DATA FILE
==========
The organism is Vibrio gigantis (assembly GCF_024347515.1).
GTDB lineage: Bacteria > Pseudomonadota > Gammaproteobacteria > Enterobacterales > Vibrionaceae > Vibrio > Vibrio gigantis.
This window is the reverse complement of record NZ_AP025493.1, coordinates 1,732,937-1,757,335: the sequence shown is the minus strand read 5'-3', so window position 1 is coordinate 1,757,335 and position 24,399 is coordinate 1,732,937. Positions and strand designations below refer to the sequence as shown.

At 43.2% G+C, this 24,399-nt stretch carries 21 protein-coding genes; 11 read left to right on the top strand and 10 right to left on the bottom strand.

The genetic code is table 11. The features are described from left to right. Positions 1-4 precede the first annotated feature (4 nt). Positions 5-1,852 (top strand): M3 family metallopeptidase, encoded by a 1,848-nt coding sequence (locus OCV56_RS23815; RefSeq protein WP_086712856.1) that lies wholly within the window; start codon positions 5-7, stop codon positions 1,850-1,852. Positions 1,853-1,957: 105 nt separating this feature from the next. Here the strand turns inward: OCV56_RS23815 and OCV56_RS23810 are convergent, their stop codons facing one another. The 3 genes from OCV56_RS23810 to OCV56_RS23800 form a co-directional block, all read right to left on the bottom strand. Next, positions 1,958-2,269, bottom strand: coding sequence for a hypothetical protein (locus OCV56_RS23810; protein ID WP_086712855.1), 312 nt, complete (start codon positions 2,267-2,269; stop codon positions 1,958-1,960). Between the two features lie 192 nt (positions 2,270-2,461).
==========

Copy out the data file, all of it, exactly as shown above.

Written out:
The organism is Vibrio gigantis (assembly GCF_024347515.1).
GTDB lineage: Bacteria > Pseudomonadota > Gammaproteobacteria > Enterobacterales > Vibrionaceae > Vibrio > Vibrio gigantis.
This window is the reverse complement of record NZ_AP025493.1, coordinates 1,732,937-1,757,335: the sequence shown is the minus strand read 5'-3', so window position 1 is coordinate 1,757,335 and position 24,399 is coordinate 1,732,937. Positions and strand designations below refer to the sequence as shown.

At 43.2% G+C, this 24,399-nt stretch carries 21 protein-coding genes; 11 read left to right on the top strand and 10 right to left on the bottom strand.

The genetic code is table 11. The features are described from left to right. Positions 1-4 precede the first annotated feature (4 nt). Positions 5-1,852 (top strand): M3 family metallopeptidase, encoded by a 1,848-nt coding sequence (locus OCV56_RS23815; RefSeq protein WP_086712856.1) that lies wholly within the window; start codon positions 5-7, stop codon positions 1,850-1,852. Positions 1,853-1,957: 105 nt separating this feature from the next. Here the strand turns inward: OCV56_RS23815 and OCV56_RS23810 are convergent, their stop codons facing one another. The 3 genes from OCV56_RS23810 to OCV56_RS23800 form a co-directional block, all read right to left on the bottom strand. Next, positions 1,958-2,269, bottom strand: coding sequence for a hypothetical protein (locus OCV56_RS23810; protein ID WP_086712855.1), 312 nt, complete (start codon positions 2,267-2,269; stop codon positions 1,958-1,960). Between the two features lie 192 nt (positions 2,270-2,461).